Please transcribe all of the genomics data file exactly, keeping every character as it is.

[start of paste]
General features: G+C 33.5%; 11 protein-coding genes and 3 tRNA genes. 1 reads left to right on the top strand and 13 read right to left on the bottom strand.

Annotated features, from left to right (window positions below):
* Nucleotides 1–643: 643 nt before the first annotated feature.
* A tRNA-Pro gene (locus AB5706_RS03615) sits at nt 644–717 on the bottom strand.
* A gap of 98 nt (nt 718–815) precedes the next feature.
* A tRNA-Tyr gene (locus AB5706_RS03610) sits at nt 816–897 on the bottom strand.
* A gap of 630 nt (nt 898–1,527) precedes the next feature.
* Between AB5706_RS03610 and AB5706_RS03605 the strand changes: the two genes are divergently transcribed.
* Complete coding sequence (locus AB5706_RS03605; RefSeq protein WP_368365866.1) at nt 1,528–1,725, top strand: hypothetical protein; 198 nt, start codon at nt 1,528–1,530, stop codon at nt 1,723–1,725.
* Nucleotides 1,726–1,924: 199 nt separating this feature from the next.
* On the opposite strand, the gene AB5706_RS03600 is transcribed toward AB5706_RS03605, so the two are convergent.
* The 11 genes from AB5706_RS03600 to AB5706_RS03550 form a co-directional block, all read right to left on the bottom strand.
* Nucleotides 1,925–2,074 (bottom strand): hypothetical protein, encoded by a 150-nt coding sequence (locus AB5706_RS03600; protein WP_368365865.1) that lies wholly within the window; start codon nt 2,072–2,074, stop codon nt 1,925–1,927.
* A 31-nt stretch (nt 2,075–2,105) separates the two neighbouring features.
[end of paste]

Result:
General features: G+C 33.5%; 11 protein-coding genes and 3 tRNA genes. 1 reads left to right on the top strand and 13 read right to left on the bottom strand.

Annotated features, from left to right (window positions below):
* Nucleotides 1–643: 643 nt before the first annotated feature.
* A tRNA-Pro gene (locus AB5706_RS03615) sits at nt 644–717 on the bottom strand.
* A gap of 98 nt (nt 718–815) precedes the next feature.
* A tRNA-Tyr gene (locus AB5706_RS03610) sits at nt 816–897 on the bottom strand.
* A gap of 630 nt (nt 898–1,527) precedes the next feature.
* Between AB5706_RS03610 and AB5706_RS03605 the strand changes: the two genes are divergently transcribed.
* Complete coding sequence (locus AB5706_RS03605; RefSeq protein WP_368365866.1) at nt 1,528–1,725, top strand: hypothetical protein; 198 nt, start codon at nt 1,528–1,530, stop codon at nt 1,723–1,725.
* Nucleotides 1,726–1,924: 199 nt separating this feature from the next.
* On the opposite strand, the gene AB5706_RS03600 is transcribed toward AB5706_RS03605, so the two are convergent.
* The 11 genes from AB5706_RS03600 to AB5706_RS03550 form a co-directional block, all read right to left on the bottom strand.
* Nucleotides 1,925–2,074 (bottom strand): hypothetical protein, encoded by a 150-nt coding sequence (locus AB5706_RS03600; protein WP_368365865.1) that lies wholly within the window; start codon nt 2,072–2,074, stop codon nt 1,925–1,927.
* A 31-nt stretch (nt 2,075–2,105) separates the two neighbouring features.